As a general rule, the Fair Labor Standards Act does not require an employer to pay an employee’s travel time between home and their regular place of work. However, Tennessee employers should be aware of another travel time issue – Are employees serving on jury duty entitled to compensation for travel time to and from jury duty when the employee is not compensated for travel as part of the employee’s usual compensation? According to an Opinion just issued by the Tennessee Attorney General, the answer is YES, “subject to certain limited exceptions.”
TCA 22-4-106(b) requires, in pertinent part:
(b) Notwithstanding the excused absence as herein provided in subsection (a), the employee shall be entitled to the employee's usual compensation received from such employment; however, the employer has the discretion to deduct the amount of the fee or compensation the employee receives for serving as a juror. Moreover, no employer shall be required to compensate an employee for more time than was actually spent serving and traveling to and from jury duty.
On its face, the new Opinion seems straightforward – employees should be paid their travel time for jury duty even if that same travel time would not be compensable if the employee was traveling to or from work. However, as with most broad “clarifications,” this Opinion leaves several open questions.
What if the travel and jury service time exceeds the employee’s usual number of hours worked? The Opinion provides an example of an employee traveling 2 hours and spending 4 hours in jury duty. Since the Opinion’s analysis does not take into consideration how long an employee would normally work, it would appear the Opinion interprets the phrase “usual compensation” as the employee’s rate of pay, rather than the employee’s amount of pay. An employee who lives an hour away from work and works an 8-hour shift would “usually” be compensated for 8 hours. Under the new Opinion, if the employee also lives an hour away from court and sat in court for 8 hours, it would appear the employee would be entitled to 10 hours of pay – 2 hours more than the employee’s “usual compensation.” The new Opinion does reference an earlier Opinion which states that what constitutes “usual compensation” would “necessarily vary on a case-by-case basis and would be a question of fact.” However, the AG makes it clear that the jury pay statute is to be given “a broad and remedial effect to correct the injustice of compelling workers to sustain a financial loss because of their service on a jury.”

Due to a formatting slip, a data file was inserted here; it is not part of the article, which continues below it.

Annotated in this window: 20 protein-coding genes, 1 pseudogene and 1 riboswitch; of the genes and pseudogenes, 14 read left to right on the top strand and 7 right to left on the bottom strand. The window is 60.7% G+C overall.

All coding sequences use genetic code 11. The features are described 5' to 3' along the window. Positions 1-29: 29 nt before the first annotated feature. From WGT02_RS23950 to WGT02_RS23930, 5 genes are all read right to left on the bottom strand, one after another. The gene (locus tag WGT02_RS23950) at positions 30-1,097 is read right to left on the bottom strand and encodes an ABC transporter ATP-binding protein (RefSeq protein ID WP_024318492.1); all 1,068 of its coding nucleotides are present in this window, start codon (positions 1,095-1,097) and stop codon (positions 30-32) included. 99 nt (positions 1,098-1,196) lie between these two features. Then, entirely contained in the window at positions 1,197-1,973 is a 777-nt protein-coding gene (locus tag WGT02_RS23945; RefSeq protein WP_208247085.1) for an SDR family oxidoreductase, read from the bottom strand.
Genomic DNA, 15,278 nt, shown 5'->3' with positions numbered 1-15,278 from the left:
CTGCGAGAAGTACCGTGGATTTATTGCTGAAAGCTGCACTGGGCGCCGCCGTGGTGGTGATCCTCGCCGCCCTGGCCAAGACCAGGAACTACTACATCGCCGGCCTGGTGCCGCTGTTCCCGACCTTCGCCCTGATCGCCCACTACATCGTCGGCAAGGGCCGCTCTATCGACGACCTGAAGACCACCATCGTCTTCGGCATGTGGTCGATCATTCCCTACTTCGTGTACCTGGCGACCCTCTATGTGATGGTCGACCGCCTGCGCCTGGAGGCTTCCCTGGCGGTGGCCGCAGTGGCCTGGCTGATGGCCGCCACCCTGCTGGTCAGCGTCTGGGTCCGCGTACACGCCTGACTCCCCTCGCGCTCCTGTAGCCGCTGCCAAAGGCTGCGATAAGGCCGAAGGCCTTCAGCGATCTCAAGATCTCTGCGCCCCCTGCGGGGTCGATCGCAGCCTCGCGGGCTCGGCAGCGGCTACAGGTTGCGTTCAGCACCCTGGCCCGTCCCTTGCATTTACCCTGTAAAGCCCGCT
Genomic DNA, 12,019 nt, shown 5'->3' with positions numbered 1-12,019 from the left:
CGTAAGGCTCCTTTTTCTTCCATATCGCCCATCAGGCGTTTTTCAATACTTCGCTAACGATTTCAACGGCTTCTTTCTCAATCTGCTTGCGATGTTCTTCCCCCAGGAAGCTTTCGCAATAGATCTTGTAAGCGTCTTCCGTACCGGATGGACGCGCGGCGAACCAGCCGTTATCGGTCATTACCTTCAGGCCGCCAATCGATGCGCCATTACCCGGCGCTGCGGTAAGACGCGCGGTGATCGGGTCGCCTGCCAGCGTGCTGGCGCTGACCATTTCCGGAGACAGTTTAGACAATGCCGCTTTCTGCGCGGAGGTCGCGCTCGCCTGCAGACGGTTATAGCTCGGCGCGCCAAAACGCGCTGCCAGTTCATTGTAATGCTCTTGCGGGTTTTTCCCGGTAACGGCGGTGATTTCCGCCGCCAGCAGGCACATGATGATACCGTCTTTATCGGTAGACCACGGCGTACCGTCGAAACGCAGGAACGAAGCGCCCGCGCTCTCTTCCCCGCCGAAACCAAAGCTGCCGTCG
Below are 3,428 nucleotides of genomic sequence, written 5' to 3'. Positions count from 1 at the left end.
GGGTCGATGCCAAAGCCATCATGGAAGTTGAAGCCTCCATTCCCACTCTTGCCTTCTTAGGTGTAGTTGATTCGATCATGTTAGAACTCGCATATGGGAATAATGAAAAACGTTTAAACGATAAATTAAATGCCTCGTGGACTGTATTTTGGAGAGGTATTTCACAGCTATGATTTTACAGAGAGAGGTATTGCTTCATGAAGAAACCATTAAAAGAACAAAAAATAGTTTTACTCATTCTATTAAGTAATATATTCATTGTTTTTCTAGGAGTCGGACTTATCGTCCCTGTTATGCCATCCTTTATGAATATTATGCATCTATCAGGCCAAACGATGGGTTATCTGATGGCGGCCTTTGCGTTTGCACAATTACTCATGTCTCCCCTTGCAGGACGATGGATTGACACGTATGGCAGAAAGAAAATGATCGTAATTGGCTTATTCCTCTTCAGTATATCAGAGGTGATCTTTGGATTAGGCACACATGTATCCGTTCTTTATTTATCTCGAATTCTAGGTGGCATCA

Does it matter whether the employee is paid on an hourly or a salaried basis? The Opinion does not specifically address this. Again, the one example given presumes an employee being paid on an hourly basis. The only reference to salaried employees confirms the employer’s ability to pro rate an employee’s salary if jury duty is less than the employee’s regular work day. Since the essence of a salary is a set amount regardless of the number of hours worked, it would be logical to infer that this new Opinion should only affect payment of hourly workers, but no such limitation was stated.
The requirement of payment for jury duty does not apply to employers that employ less than five people on a regular basis, and employees who have been employed on a temporary basis for less than six months. Unfortunately, the Opinion does not say whether any other “certain limited exceptions” might also apply in this context. Regardless, it is important that Tennessee employers review their policy regarding pay for jury duty and ensure they are made aware of, and compensate employees for, travel time as well as time spent serving jury duty.